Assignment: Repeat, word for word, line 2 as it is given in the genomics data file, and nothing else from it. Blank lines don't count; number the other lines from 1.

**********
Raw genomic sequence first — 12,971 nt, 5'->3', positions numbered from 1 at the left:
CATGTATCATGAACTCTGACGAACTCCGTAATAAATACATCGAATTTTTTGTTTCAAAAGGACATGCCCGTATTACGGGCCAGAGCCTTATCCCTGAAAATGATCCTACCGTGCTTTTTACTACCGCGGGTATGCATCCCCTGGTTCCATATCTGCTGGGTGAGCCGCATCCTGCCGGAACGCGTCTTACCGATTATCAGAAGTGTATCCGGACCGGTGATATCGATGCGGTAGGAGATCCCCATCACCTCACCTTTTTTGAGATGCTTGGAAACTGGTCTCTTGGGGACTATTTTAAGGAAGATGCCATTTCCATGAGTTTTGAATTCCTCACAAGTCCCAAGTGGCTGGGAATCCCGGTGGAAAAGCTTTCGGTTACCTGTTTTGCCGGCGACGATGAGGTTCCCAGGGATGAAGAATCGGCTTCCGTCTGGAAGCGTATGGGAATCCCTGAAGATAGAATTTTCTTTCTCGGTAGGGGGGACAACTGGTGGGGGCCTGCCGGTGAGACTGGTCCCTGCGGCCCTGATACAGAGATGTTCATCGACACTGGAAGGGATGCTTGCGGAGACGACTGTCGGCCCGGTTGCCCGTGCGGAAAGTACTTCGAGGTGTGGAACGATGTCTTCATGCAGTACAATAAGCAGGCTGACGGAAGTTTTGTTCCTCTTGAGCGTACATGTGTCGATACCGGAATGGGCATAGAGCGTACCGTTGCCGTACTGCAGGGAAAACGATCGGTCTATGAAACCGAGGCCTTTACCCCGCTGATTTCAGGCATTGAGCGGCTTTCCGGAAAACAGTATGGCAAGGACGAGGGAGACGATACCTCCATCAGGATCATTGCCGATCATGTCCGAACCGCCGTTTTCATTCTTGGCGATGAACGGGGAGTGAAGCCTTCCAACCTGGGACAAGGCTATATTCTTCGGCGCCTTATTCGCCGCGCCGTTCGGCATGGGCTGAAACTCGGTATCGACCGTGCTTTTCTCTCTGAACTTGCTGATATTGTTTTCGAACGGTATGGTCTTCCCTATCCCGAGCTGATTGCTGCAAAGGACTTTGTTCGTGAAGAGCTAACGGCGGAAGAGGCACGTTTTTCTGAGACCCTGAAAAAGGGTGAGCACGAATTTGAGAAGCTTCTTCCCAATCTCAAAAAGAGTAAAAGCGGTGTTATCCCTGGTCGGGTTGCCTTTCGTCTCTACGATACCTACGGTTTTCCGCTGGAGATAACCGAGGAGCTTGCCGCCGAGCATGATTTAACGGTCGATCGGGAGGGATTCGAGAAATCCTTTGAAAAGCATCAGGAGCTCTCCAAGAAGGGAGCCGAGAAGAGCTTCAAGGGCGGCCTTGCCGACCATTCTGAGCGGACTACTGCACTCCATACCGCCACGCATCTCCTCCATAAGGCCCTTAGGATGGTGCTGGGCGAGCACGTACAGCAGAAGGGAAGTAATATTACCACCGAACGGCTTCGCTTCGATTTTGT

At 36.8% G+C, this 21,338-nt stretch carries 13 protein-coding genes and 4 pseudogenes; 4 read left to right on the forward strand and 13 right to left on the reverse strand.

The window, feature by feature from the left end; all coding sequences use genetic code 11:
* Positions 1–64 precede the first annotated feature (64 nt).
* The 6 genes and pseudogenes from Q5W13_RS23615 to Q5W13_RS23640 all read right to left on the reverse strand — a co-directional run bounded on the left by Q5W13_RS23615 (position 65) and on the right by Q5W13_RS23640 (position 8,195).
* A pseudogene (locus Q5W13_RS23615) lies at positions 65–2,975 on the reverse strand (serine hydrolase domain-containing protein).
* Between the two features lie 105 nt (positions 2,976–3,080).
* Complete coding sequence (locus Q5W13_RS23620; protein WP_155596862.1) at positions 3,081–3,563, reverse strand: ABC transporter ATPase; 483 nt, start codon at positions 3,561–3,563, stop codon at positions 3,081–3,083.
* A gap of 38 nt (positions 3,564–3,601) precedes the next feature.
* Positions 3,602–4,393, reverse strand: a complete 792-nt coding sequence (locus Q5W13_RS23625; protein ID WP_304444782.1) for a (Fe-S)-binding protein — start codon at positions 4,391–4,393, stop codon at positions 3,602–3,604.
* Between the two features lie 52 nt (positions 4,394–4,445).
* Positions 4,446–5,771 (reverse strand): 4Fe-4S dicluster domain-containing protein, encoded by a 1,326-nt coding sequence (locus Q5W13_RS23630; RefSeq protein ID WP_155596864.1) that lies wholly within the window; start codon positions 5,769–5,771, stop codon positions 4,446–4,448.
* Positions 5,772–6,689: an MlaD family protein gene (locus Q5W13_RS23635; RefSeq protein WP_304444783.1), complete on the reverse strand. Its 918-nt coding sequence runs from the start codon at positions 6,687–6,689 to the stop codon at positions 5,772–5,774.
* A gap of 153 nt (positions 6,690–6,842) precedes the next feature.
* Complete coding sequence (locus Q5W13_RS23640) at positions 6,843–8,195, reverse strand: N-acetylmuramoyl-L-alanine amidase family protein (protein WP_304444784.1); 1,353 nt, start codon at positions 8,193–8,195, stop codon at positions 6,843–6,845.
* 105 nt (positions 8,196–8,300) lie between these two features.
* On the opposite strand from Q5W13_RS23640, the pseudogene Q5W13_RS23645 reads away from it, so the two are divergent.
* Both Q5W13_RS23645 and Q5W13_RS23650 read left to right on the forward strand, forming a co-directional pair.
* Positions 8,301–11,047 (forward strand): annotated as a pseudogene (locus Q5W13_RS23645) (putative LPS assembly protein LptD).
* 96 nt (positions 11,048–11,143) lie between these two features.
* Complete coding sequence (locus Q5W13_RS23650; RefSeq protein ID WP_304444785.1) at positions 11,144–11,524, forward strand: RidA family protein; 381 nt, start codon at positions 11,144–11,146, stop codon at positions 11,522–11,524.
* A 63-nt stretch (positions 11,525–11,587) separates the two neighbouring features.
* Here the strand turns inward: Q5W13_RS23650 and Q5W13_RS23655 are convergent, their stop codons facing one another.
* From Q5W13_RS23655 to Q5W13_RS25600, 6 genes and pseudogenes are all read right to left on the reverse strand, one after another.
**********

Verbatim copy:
CATGTATCATGAACTCTGACGAACTCCGTAATAAATACATCGAATTTTTTGTTTCAAAAGGACATGCCCGTATTACGGGCCAGAGCCTTATCCCTGAAAATGATCCTACCGTGCTTTTTACTACCGCGGGTATGCATCCCCTGGTTCCATATCTGCTGGGTGAGCCGCATCCTGCCGGAACGCGTCTTACCGATTATCAGAAGTGTATCCGGACCGGTGATATCGATGCGGTAGGAGATCCCCATCACCTCACCTTTTTTGAGATGCTTGGAAACTGGTCTCTTGGGGACTATTTTAAGGAAGATGCCATTTCCATGAGTTTTGAATTCCTCACAAGTCCCAAGTGGCTGGGAATCCCGGTGGAAAAGCTTTCGGTTACCTGTTTTGCCGGCGACGATGAGGTTCCCAGGGATGAAGAATCGGCTTCCGTCTGGAAGCGTATGGGAATCCCTGAAGATAGAATTTTCTTTCTCGGTAGGGGGGACAACTGGTGGGGGCCTGCCGGTGAGACTGGTCCCTGCGGCCCTGATACAGAGATGTTCATCGACACTGGAAGGGATGCTTGCGGAGACGACTGTCGGCCCGGTTGCCCGTGCGGAAAGTACTTCGAGGTGTGGAACGATGTCTTCATGCAGTACAATAAGCAGGCTGACGGAAGTTTTGTTCCTCTTGAGCGTACATGTGTCGATACCGGAATGGGCATAGAGCGTACCGTTGCCGTACTGCAGGGAAAACGATCGGTCTATGAAACCGAGGCCTTTACCCCGCTGATTTCAGGCATTGAGCGGCTTTCCGGAAAACAGTATGGCAAGGACGAGGGAGACGATACCTCCATCAGGATCATTGCCGATCATGTCCGAACCGCCGTTTTCATTCTTGGCGATGAACGGGGAGTGAAGCCTTCCAACCTGGGACAAGGCTATATTCTTCGGCGCCTTATTCGCCGCGCCGTTCGGCATGGGCTGAAACTCGGTATCGACCGTGCTTTTCTCTCTGAACTTGCTGATATTGTTTTCGAACGGTATGGTCTTCCCTATCCCGAGCTGATTGCTGCAAAGGACTTTGTTCGTGAAGAGCTAACGGCGGAAGAGGCACGTTTTTCTGAGACCCTGAAAAAGGGTGAGCACGAATTTGAGAAGCTTCTTCCCAATCTCAAAAAGAGTAAAAGCGGTGTTATCCCTGGTCGGGTTGCCTTTCGTCTCTACGATACCTACGGTTTTCCGCTGGAGATAACCGAGGAGCTTGCCGCCGAGCATGATTTAACGGTCGATCGGGAGGGATTCGAGAAATCCTTTGAAAAGCATCAGGAGCTCTCCAAGAAGGGAGCCGAGAAGAGCTTCAAGGGCGGCCTTGCCGACCATTCTGAGCGGACTACTGCACTCCATACCGCCACGCATCTCCTCCATAAGGCCCTTAGGATGGTGCTGGGCGAGCACGTACAGCAGAAGGGAAGTAATATTACCACCGAACGGCTTCGCTTCGATTTTGT